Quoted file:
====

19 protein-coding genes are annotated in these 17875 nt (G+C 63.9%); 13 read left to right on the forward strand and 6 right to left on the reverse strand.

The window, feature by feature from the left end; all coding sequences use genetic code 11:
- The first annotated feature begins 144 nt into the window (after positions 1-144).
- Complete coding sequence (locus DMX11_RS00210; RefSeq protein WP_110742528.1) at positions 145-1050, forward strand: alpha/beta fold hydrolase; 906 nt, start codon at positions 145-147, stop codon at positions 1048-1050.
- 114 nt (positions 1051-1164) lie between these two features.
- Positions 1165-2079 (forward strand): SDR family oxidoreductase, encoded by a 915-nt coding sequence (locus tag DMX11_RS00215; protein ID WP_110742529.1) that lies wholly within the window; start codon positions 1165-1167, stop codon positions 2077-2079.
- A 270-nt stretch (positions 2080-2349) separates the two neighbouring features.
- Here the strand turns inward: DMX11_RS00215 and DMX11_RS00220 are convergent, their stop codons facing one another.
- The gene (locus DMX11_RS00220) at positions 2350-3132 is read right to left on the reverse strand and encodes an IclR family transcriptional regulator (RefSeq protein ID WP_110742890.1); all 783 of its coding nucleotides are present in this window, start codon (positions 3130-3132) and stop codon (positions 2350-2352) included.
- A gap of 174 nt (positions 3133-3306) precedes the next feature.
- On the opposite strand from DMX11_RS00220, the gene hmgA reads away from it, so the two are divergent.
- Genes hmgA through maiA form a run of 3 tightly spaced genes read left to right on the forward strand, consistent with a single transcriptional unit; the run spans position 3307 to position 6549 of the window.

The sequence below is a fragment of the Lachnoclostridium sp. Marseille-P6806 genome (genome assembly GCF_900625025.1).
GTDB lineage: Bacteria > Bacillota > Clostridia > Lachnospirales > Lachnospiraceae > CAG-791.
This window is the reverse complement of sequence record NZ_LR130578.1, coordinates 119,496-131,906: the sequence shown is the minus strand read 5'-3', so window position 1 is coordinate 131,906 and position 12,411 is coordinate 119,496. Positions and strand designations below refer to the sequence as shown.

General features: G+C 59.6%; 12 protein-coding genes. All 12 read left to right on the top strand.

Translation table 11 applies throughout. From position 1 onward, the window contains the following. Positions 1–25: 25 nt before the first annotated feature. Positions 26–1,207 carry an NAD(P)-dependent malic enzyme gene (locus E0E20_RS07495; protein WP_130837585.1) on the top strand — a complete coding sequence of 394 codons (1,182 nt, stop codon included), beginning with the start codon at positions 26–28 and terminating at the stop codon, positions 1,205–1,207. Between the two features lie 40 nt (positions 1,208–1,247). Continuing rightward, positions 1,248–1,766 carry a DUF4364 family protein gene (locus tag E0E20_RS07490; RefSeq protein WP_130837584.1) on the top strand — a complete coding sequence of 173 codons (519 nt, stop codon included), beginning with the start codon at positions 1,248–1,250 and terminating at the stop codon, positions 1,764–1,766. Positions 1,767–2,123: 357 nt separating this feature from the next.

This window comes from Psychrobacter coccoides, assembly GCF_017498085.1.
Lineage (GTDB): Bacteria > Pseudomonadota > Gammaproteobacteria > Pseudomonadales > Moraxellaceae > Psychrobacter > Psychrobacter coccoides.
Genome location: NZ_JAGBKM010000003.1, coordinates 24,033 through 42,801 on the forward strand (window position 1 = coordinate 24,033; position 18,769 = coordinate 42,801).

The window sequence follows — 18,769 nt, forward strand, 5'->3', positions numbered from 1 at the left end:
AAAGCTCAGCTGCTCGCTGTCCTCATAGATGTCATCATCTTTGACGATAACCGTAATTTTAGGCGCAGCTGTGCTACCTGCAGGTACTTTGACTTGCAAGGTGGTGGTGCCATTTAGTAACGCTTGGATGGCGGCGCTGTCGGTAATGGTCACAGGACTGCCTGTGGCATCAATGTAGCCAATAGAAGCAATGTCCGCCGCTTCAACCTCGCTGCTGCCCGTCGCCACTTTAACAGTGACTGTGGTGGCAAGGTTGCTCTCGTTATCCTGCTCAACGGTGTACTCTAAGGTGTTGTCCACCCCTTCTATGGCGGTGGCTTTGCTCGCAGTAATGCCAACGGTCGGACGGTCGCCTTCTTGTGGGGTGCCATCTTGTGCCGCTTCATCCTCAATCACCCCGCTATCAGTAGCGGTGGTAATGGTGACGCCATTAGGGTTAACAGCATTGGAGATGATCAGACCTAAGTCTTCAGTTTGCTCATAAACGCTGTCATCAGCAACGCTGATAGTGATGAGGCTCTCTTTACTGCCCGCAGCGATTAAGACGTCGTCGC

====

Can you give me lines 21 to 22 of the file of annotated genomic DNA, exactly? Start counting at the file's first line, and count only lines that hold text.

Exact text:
The window sequence follows — 18,769 nt, forward strand, 5'->3', positions numbered from 1 at the left end:
AAAGCTCAGCTGCTCGCTGTCCTCATAGATGTCATCATCTTTGACGATAACCGTAATTTTAGGCGCAGCTGTGCTACCTGCAGGTACTTTGACTTGCAAGGTGGTGGTGCCATTTAGTAACGCTTGGATGGCGGCGCTGTCGGTAATGGTCACAGGACTGCCTGTGGCATCAATGTAGCCAATAGAAGCAATGTCCGCCGCTTCAACCTCGCTGCTGCCCGTCGCCACTTTAACAGTGACTGTGGTGGCAAGGTTGCTCTCGTTATCCTGCTCAACGGTGTACTCTAAGGTGTTGTCCACCCCTTCTATGGCGGTGGCTTTGCTCGCAGTAATGCCAACGGTCGGACGGTCGCCTTCTTGTGGGGTGCCATCTTGTGCCGCTTCATCCTCAATCACCCCGCTATCAGTAGCGGTGGTAATGGTGACGCCATTAGGGTTAACAGCATTGGAGATGATCAGACCTAAGTCTTCAGTTTGCTCATAAACGCTGTCATCAGCAACGCTGATAGTGATGAGGCTCTCTTTACTGCCCGCAGCGATTAAGACGTCGTCGC